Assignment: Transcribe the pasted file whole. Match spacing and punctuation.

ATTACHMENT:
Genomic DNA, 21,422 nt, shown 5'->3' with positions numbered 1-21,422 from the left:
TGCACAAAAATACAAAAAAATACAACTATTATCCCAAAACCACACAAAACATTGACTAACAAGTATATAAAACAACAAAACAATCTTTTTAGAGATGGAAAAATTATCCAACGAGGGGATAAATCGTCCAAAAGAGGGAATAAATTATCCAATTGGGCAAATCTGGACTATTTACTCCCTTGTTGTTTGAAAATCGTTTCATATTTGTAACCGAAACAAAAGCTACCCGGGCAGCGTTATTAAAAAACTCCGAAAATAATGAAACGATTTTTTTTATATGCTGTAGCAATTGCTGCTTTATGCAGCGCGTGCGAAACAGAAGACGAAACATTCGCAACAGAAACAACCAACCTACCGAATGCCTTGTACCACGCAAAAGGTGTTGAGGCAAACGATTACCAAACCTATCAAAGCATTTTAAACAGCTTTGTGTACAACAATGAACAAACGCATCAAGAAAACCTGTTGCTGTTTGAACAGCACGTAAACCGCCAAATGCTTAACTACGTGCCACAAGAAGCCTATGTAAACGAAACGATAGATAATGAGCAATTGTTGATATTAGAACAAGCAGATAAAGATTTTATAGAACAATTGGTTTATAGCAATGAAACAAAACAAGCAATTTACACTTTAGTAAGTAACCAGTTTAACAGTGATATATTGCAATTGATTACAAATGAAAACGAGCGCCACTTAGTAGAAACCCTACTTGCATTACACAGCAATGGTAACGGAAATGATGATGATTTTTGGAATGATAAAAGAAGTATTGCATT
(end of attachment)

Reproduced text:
Genomic DNA, 21,422 nt, shown 5'->3' with positions numbered 1-21,422 from the left:
TGCACAAAAATACAAAAAAATACAACTATTATCCCAAAACCACACAAAACATTGACTAACAAGTATATAAAACAACAAAACAATCTTTTTAGAGATGGAAAAATTATCCAACGAGGGGATAAATCGTCCAAAAGAGGGAATAAATTATCCAATTGGGCAAATCTGGACTATTTACTCCCTTGTTGTTTGAAAATCGTTTCATATTTGTAACCGAAACAAAAGCTACCCGGGCAGCGTTATTAAAAAACTCCGAAAATAATGAAACGATTTTTTTTATATGCTGTAGCAATTGCTGCTTTATGCAGCGCGTGCGAAACAGAAGACGAAACATTCGCAACAGAAACAACCAACCTACCGAATGCCTTGTACCACGCAAAAGGTGTTGAGGCAAACGATTACCAAACCTATCAAAGCATTTTAAACAGCTTTGTGTACAACAATGAACAAACGCATCAAGAAAACCTGTTGCTGTTTGAACAGCACGTAAACCGCCAAATGCTTAACTACGTGCCACAAGAAGCCTATGTAAACGAAACGATAGATAATGAGCAATTGTTGATATTAGAACAAGCAGATAAAGATTTTATAGAACAATTGGTTTATAGCAATGAAACAAAACAAGCAATTTACACTTTAGTAAGTAACCAGTTTAACAGTGATATATTGCAATTGATTACAAATGAAAACGAGCGCCACTTAGTAGAAACCCTACTTGCATTACACAGCAATGGTAACGGAAATGATGATGATTTTTGGAATGATAAAAGAAGTATTGCATT